Print page Print page
Switch language
Rigshospitalet - a part of Copenhagen University Hospital

Feasibility of Multiparametric Positron Emission Tomography/Magnetic Resonance Imaging as a One-Stop Shop for Radiation Therapy Planning for Patients with Head and Neck Cancer

Research output: Contribution to journalJournal articleResearchpeer-review

  1. ILROG Lymphoma Mini-Atlas Part II, Hodgkin Lymphoma

    Research output: Contribution to journalEditorialResearchpeer-review

  2. Daily Adaptive Proton Therapy: Is it Appropriate to Use Analytical Dose Calculations for Plan Adaption?

    Research output: Contribution to journalJournal articleResearchpeer-review

  3. Diminishing Returns From Ultrahypofractionated Radiation Therapy for Prostate Cancer

    Research output: Contribution to journalJournal articleResearchpeer-review

  4. The Feasibility of Implementing Deep Inspiration Breath-Hold for Pediatric Radiation Therapy

    Research output: Contribution to journalJournal articleResearchpeer-review

View graph of relations

PURPOSE: Multiparametric positron emission tomography (PET)/magnetic resonance imaging (MRI) as a one-stop shop for radiation therapy (RT) planning has great potential but is technically challenging. We studied the feasibility of performing multiparametric PET/MRI of patients with head and neck cancer (HNC) in RT treatment position. As a step toward planning RT based solely on PET/MRI, a deep learning approach was employed to generate synthetic computed tomography (sCT) from MRI. This was subsequently evaluated for dose calculation and PET attenuation correction (AC).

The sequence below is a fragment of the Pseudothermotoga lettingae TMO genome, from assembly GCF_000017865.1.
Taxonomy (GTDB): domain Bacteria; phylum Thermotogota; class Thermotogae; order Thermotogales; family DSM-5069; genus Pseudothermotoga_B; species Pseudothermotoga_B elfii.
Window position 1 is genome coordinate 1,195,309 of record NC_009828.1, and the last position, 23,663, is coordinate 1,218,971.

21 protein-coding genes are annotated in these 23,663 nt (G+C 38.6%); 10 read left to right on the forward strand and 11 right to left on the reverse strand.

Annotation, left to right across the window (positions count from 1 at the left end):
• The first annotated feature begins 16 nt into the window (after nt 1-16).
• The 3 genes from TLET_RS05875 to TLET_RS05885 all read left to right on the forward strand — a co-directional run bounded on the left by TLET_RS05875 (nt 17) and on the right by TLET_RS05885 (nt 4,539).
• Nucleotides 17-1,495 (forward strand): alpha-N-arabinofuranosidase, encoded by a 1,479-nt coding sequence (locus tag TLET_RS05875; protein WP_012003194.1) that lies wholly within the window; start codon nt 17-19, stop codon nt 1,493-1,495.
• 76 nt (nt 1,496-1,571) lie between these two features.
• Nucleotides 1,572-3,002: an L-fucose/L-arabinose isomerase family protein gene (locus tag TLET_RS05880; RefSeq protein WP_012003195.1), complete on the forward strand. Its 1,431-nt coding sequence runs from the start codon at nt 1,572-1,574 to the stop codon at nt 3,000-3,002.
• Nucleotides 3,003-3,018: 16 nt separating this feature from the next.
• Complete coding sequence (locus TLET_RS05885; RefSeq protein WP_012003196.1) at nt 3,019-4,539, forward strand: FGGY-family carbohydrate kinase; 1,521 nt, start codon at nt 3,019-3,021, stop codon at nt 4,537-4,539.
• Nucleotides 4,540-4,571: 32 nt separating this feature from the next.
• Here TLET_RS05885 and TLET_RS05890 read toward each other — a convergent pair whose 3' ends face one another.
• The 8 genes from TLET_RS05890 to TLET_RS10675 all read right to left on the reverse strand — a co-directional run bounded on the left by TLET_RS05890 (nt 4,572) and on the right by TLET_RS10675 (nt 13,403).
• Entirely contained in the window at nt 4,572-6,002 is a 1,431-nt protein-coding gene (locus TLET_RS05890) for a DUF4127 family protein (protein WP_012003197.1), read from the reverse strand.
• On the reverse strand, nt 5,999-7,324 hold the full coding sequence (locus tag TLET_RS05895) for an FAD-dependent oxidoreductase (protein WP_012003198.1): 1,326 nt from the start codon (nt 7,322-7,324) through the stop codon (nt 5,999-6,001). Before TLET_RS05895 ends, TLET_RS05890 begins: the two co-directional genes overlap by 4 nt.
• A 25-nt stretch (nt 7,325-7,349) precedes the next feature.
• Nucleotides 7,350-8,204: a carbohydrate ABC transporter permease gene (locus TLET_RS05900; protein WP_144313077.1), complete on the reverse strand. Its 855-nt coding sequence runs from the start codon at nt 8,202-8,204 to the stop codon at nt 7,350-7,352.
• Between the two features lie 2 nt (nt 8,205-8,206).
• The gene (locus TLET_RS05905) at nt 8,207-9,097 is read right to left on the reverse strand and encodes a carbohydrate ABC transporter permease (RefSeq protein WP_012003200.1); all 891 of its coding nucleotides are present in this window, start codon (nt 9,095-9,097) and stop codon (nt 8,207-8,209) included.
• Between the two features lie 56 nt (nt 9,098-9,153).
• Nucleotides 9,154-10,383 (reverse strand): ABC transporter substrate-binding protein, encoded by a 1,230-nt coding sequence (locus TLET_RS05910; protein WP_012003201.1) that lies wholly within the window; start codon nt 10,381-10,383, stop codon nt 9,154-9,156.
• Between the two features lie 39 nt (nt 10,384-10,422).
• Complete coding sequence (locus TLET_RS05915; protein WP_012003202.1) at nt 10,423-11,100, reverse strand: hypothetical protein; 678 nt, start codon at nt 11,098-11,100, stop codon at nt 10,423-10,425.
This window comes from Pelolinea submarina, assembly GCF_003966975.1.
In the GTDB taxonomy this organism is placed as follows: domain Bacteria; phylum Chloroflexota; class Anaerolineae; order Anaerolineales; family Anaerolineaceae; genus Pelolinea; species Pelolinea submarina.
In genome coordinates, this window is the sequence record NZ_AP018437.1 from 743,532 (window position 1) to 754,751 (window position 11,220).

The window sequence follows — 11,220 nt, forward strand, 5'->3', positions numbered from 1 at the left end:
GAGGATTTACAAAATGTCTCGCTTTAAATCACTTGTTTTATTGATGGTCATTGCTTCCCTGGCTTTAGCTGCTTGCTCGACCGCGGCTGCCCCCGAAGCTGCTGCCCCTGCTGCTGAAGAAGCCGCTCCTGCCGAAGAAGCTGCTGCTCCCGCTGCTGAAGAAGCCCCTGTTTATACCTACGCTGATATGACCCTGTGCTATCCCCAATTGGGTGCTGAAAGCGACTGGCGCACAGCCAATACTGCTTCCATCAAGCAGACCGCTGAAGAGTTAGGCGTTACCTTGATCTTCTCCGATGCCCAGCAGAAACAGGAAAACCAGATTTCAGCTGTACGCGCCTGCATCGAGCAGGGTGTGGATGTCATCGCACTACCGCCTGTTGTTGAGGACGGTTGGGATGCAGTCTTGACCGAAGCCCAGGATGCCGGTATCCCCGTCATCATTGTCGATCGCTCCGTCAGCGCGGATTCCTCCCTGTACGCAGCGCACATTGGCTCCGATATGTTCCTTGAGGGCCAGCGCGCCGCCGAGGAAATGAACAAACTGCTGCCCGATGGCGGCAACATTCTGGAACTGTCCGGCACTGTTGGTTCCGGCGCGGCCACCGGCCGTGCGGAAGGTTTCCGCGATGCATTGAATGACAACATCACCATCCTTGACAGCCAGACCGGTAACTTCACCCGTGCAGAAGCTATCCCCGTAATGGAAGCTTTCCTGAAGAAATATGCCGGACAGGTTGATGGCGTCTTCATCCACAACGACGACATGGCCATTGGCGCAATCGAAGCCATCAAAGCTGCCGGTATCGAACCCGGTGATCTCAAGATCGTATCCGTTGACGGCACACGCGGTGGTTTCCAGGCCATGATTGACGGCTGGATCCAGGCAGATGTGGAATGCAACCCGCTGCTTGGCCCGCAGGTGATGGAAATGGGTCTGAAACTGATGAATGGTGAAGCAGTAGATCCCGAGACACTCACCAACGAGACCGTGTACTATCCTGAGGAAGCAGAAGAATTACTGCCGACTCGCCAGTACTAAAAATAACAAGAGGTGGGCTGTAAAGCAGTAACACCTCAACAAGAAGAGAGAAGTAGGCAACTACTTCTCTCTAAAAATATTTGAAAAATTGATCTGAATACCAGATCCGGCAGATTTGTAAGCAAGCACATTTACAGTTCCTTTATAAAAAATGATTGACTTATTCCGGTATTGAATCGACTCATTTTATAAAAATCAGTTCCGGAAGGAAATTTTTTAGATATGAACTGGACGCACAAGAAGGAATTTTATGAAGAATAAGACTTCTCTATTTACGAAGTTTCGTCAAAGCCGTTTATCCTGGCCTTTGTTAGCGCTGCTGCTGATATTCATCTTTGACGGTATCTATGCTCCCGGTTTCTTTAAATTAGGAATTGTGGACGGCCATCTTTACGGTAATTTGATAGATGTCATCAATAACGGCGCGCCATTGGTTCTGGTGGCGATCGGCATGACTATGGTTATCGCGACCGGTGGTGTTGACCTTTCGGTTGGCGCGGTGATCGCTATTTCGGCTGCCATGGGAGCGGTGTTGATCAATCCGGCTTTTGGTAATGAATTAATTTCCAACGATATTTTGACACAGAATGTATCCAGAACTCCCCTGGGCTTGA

METHODS AND MATERIALS: Eleven patients, including 3 pilot patients referred for RT of HNC, underwent PET/MRI in treatment position after a routine fluorodeoxyglucose-PET/CT planning scan. The PET/MRI scan protocol included multiparametric imaging. A convolutional neural network was trained in a leave-one-out process to predict sCT from the Dixon MRI. The clinical CT-based dose plans were recalculated on sCT, and the plans were compared in terms of relative differences in mean, maximum, near-maximum, and near-minimum absorbed doses for different volumes of interest. Comparisons between PET with sCT-based AC and PET with CT-based AC were assessed based on the relative differences in mean and maximum standardized uptake values (SUVmean and SUVmax) from the PET-positive volumes.

RESULTS: All 11 patients underwent PET/MRI in RT treatment position. Apart from the 3 pilots, full multiparametric imaging was completed in 45 minutes for 7 out of 8 patients. One patient terminated the examination after 30 minutes. With the exception of 1 patient with an inserted tracheostomy tube, all dosimetric parameters of the sCT-based dose plans were within ±1% of the CT-based dose plans. For PET, the mean difference was 0.4 ± 1.2% for SUVmean and -0.5 ± 1.0% for SUVmax.

CONCLUSIONS: Performing multiparametric PET/MRI of patients with HNC in RT treatment position was clinically feasible. The sCT generation resulted in AC of PET and dose calculations sufficiently accurate for clinical use. These results are an important step toward using multiparametric PET/MRI as a one-stop shop for personalized RT planning.

Original languageEnglish
JournalInternational Journal of Radiation Oncology Biology Physics
Issue number5
Pages (from-to)1329-1338
Number of pages10
Publication statusPublished - 1 Dec 2020

ID: 60722159